Media and Events of 9/11
September 11, 2001, was a day that all of America will never forget. The attacks that hit the Pentagon, a crash in Shanksville, Pennsylvania, and the World Trade Center in New York City, New York, took the lives of more than three thousand people in total. This historical event affected the country in multiple ways and the media is definitely an area that was overlooked.
After the terrorist attacks, entertainment media knew some alterations were going to need to be made. This affected movies, television shows, and video games causing their release dates to be pushed back.
In 2002, the fourth season of “Sex in the City” had to change their opening credits because there were many shots of the World Trade Center. The show decided to replace the shot with the Empire State Building. A snow globe containing both towers was left in. There were many small changes made to the very popular video game ‘Grand Theft Auto III’ after 9/11, including the removal of one terrorism-related mission. The game was also was delayed multiple weeks because the Rockstar Games office was near Ground Zero.
This made the finalization of production for the game very difficult. Several episodes of the television series “Power Rangers Time Force’ were altered to remove images that might evoke the 9/11 attacks or the World Trade Center. This included the removal of a speech broadcast by the villain, Ransik, that came off pretty similar to the ones in Osama bin Laden’s videos.
The movie ‘Armageddon’, released in 1998, shows New York being wrecked by meteors, with iconic landmarks like Grand Central Station and the Chrysler Building. A shot of the aftermath featured the two towers of the World Trade Center slowly burning. This shot was removed in the broadcast TV version of the movie.
Lastly, the extremely popular education children’s television series, Sesame Street was affected by 9/11 as well. They added storylines that were somewhat related to the events of 9/11 that aired after 9/11. A grease fire at Mr. Hooper’s store traumatizes Elmo and Big Bird has to help his friend.
On Sept. 11, 2001, all journalists and reporters were faced with a crisis that forced them to make a very difficult decision. In every newsroom across the United States of America, the decisions that were made left a lasting effect on how media outlets will cover stories even to this day.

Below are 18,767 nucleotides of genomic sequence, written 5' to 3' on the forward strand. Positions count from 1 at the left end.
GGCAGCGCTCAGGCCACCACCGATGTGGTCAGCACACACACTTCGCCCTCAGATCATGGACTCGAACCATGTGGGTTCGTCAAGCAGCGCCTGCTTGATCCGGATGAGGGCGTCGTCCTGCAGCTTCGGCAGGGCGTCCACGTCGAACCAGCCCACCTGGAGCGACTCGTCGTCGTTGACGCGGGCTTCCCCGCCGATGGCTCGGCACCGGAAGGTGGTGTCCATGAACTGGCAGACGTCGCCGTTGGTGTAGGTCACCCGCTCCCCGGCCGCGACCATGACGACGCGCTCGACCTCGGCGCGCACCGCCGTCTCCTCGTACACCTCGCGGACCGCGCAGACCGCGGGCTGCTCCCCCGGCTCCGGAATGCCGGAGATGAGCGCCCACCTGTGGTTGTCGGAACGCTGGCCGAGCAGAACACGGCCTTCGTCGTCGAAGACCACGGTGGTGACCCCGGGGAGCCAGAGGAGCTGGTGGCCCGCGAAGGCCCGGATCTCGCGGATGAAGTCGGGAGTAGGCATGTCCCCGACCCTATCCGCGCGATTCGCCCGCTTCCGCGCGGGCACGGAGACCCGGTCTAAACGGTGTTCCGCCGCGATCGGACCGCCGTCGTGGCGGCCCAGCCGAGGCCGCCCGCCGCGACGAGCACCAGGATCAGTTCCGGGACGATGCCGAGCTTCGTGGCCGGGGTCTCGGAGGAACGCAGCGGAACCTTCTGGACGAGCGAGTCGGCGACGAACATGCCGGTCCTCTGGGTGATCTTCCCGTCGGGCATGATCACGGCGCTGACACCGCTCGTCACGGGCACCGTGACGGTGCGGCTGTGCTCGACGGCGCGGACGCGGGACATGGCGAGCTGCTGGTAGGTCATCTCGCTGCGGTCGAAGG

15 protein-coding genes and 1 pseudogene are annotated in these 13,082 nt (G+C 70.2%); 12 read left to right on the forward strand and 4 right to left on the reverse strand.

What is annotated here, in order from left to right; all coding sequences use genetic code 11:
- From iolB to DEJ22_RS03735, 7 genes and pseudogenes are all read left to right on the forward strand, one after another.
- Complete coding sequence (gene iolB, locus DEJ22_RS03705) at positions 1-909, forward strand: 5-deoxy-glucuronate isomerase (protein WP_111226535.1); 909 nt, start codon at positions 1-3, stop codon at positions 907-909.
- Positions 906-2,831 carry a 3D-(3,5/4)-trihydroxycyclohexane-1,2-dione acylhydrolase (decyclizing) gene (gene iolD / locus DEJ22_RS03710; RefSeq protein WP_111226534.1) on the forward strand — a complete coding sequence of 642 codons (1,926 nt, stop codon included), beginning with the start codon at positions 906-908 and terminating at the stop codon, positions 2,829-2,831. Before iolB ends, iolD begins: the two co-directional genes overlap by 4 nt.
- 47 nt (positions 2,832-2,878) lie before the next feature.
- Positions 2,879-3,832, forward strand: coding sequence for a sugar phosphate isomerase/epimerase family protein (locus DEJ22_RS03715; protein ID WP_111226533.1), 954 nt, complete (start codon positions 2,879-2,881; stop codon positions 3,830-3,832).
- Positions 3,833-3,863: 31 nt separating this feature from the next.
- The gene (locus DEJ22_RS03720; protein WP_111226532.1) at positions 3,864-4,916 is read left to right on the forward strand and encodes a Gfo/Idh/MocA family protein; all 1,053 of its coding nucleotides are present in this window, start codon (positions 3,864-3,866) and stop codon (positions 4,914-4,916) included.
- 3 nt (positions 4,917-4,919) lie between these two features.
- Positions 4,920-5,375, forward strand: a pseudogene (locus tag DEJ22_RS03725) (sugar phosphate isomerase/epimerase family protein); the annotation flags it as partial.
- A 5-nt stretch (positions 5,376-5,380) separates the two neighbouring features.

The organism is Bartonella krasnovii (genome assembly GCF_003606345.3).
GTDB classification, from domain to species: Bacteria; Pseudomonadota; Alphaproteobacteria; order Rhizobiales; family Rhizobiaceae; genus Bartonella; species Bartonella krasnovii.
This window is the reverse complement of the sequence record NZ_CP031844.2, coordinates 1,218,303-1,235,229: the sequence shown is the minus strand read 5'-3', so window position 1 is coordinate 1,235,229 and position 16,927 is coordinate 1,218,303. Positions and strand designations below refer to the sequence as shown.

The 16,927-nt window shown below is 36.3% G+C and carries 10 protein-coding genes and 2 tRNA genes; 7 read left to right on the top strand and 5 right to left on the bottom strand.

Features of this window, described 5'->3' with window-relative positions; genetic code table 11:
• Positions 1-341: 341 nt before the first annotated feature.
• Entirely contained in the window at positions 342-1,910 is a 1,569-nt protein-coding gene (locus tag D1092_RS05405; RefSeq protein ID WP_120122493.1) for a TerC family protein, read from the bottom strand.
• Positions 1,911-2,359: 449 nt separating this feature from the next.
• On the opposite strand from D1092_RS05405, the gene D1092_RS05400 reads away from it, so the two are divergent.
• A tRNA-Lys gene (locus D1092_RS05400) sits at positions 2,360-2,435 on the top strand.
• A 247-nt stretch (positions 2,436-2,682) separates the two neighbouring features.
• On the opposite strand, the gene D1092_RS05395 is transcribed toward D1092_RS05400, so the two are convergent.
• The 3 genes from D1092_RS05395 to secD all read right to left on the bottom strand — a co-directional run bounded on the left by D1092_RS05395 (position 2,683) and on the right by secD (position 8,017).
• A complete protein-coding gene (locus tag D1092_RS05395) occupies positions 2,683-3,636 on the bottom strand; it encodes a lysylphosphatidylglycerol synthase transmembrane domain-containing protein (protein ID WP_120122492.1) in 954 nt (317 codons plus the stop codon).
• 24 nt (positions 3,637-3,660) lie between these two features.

The level of sensitivity changed after the video of the explosion of the Space Shuttle Challenger. The times before then media outlets would exploit video, however, media now is more censored and sensitive. In the days after the attacks, the president of ABC News ordered that video of the planes hitting the World Trade Center not to be repeated over and over to try to avoid disturbing the viewers.
That was a major decision, especially because of how many times Americans had been exposed to video of the Space Shuttle Challenger. Today, news organizations will examine coverage of stories that are graphic and decide that even when there is video available, it still may be too graphic to air on television.
Cell phones played a huge part in covering the events of 9/11. People not only used them to call for help but to record video of the tragedy that was happening right in front of them. News managers had to decide the best way to communicate the videos and pictures that were posted online.
A primary question was whether to use only the images that were sent directly to the news outlet or to use whatever you can find on the Internet. However, that would disregard the right of privacy or ownership to the owner of the footage.
People such as politicians and newscasters began wearing U.S. flag pins after the attacks. These pins, which were made to show that the country would stand strong after the attacks, unfortunately, looked at by critics as signs of political support for the policies initiated by President George Bush.